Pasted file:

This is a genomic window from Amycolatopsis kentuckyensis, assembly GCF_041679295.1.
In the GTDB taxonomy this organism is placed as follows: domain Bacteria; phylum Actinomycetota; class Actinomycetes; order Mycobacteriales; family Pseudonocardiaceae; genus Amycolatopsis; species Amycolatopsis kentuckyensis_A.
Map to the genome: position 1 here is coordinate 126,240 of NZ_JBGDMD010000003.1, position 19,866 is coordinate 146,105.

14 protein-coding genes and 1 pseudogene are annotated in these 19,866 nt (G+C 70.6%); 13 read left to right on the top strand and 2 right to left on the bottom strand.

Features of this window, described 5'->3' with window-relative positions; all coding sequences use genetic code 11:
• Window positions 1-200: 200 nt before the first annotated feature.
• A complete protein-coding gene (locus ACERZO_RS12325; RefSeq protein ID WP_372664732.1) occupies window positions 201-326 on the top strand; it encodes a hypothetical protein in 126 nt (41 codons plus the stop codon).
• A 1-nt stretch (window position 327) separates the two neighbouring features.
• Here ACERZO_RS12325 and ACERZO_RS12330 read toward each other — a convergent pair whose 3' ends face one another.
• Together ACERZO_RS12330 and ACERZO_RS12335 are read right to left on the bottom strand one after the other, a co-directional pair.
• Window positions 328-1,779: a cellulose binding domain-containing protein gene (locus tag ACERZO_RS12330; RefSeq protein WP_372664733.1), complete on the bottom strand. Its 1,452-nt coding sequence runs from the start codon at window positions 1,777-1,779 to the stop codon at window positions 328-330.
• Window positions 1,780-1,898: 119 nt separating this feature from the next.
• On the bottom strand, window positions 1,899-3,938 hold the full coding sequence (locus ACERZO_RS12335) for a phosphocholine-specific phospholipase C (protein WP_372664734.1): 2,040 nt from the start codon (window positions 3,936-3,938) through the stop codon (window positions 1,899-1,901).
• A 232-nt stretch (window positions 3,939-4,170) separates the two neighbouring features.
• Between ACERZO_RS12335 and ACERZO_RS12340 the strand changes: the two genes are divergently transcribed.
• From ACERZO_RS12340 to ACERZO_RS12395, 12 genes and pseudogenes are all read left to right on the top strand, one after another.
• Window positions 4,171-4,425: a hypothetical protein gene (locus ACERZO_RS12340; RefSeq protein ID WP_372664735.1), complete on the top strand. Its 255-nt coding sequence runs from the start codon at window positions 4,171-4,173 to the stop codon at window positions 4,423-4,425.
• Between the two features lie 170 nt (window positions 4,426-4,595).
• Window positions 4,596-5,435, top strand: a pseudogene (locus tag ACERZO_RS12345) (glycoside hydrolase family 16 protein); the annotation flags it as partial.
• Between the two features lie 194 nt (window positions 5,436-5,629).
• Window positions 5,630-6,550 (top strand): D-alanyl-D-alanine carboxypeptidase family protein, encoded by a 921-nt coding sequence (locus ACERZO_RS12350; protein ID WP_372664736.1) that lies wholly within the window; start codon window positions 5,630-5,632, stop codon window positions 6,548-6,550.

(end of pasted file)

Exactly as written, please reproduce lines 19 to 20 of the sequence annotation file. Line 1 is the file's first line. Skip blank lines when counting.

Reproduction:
• Window positions 4,596-5,435, top strand: a pseudogene (locus tag ACERZO_RS12345) (glycoside hydrolase family 16 protein); the annotation flags it as partial.
• Between the two features lie 194 nt (window positions 5,436-5,629).